•Multiple ear infections (head shaking, odor from ears, scratching at the ears with hind legs)
•Paw licking or chewing and frequent infections of the skin in the webbed skin of the paws
•Staining of the fur of the paws and nails on multiple feet
•Reoccurring skin infections in the groin, under the shoulders, perianal areas (on or under the tail)
•Greasy scaling skin and/or fur with odorous skin
•Hair loss, or thinning of the fur
•Dark pigmentation of the skin that is chronically infected
•Sudden depigmentation of skin
Allergies and other dermatological issues can be as frustrating for pet owners and their veterinarians as they can be for pets. I encourage any pet owner whose animal is experiencing any of these symptoms to consult with their veterinarian.SusanParticipant
Hi, when you tried the 5 limited ingredient kibbles did you try kibbles with different proteins? I found Patch did really well when he ate a kibble that was just Fish & Rice, some grain free kibbles made him itch, smell bad & did very sloppy poos….. Patch has Food Sensitivities, Environment Allergies & IBD…..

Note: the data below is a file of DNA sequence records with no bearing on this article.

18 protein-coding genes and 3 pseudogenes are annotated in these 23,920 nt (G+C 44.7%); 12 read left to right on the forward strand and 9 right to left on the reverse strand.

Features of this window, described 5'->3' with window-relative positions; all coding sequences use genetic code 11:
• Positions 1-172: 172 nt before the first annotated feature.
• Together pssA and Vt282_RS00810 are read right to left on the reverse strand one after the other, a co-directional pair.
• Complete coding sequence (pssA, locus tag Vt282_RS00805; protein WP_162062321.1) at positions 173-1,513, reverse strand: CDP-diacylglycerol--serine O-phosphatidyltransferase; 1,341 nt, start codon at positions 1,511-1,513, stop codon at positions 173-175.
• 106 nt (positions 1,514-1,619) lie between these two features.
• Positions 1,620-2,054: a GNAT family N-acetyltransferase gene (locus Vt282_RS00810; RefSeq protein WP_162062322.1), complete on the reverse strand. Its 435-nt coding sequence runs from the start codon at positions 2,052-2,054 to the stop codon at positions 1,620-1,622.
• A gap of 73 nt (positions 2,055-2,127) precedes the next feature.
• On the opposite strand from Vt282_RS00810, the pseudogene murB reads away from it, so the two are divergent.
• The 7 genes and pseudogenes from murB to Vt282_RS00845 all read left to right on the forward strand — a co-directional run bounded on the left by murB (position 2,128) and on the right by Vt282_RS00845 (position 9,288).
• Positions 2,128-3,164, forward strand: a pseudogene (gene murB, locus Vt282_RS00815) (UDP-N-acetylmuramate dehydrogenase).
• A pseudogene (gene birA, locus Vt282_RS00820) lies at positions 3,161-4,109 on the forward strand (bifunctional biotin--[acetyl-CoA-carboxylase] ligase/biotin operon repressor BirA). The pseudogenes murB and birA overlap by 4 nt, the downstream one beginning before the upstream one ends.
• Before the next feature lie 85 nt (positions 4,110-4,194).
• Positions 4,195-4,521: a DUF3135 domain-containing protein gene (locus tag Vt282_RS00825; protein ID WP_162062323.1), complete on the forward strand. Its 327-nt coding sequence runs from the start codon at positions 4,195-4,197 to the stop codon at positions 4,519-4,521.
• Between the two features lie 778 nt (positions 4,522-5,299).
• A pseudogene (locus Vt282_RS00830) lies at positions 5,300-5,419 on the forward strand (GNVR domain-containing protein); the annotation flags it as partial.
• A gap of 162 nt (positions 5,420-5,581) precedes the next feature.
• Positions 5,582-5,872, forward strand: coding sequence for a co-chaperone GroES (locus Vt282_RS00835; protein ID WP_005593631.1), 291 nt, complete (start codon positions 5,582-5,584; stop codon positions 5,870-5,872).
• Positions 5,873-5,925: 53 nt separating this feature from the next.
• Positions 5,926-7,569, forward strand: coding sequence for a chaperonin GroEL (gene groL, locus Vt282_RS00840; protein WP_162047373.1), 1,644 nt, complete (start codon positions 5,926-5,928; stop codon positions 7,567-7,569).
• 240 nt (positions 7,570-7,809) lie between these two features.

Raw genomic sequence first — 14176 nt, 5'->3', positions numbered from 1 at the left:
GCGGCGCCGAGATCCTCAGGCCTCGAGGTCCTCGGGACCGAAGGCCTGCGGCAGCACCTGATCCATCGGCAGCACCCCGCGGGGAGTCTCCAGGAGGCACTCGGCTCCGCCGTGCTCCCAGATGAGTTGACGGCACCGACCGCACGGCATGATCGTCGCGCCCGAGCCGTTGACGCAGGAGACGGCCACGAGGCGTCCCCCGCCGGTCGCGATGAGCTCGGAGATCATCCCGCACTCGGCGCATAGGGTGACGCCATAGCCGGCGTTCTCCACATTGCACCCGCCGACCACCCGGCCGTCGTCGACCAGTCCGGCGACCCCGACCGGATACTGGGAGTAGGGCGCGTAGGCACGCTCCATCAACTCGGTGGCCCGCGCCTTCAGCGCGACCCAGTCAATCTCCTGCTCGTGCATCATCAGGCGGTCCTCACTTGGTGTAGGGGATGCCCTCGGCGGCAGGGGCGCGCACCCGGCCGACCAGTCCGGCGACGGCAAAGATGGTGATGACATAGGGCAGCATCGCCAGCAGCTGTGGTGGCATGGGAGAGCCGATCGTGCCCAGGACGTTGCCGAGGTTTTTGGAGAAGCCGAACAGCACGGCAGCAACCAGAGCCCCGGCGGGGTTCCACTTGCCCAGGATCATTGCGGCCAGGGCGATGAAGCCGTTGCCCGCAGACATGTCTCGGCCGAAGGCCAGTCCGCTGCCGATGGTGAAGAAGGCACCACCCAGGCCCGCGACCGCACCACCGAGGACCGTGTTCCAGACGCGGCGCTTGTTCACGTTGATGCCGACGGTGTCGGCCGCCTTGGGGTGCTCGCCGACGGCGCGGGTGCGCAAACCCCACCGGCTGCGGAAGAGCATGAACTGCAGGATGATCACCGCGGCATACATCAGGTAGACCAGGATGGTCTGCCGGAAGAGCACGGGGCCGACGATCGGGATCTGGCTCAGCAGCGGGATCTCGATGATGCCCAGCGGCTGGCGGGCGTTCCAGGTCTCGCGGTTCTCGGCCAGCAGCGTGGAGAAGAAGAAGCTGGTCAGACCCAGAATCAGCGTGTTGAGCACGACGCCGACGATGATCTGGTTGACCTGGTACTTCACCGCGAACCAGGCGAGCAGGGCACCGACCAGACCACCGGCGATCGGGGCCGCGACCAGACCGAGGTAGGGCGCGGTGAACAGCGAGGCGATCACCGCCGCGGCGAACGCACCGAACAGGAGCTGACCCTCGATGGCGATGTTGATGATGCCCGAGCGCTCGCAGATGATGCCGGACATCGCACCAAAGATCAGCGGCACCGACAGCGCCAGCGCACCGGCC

Purina has their HA Hydrolyze kibble & the ingredients are similar to the Hills Z/D Ultra…Are you feeding the Hills Z/D Ultra with Starch as the first ingredient?? Purina HA Hydrolyzed is cheaper then the Hills Z/d.. Chewys has free delivery on Purina HA 25lb bag for $81 Auto delivery…you’d need your vet to write a veterinary Prescription…
Try a kibble with just Fish & Rice mix with the Hills Z/d add 1/4 cup per meal for 3-4 days & see if there’s any change…. also now he’s doing better on the Hills Z/d, now you start introducing 1 new food to the diet over 2-4 weeks & find out what foods he’s sensitive tooo…I was adding a new food at breakfast time & then I knew when Patch did his poos or if his ears started to itch & he was shaking his head, or had his red paws he couldn’t eat that ingredient… I found chicken gave him red paws & sloppy poo, barley, wheat & corn, makes him smell & have itchy ears & red paws, its taken me 3 years & I know what he can eat & cant eat…
Have you tried Canidae Pure Sea?? a lot of dogs with allergies do really well on the Pure Sea & you don’t need to feed as much kibble cause the Kcal per cup is 496, Canidae, Pure Sky has 520Kcals per cup & is money back guaranteed if your dog has any problems…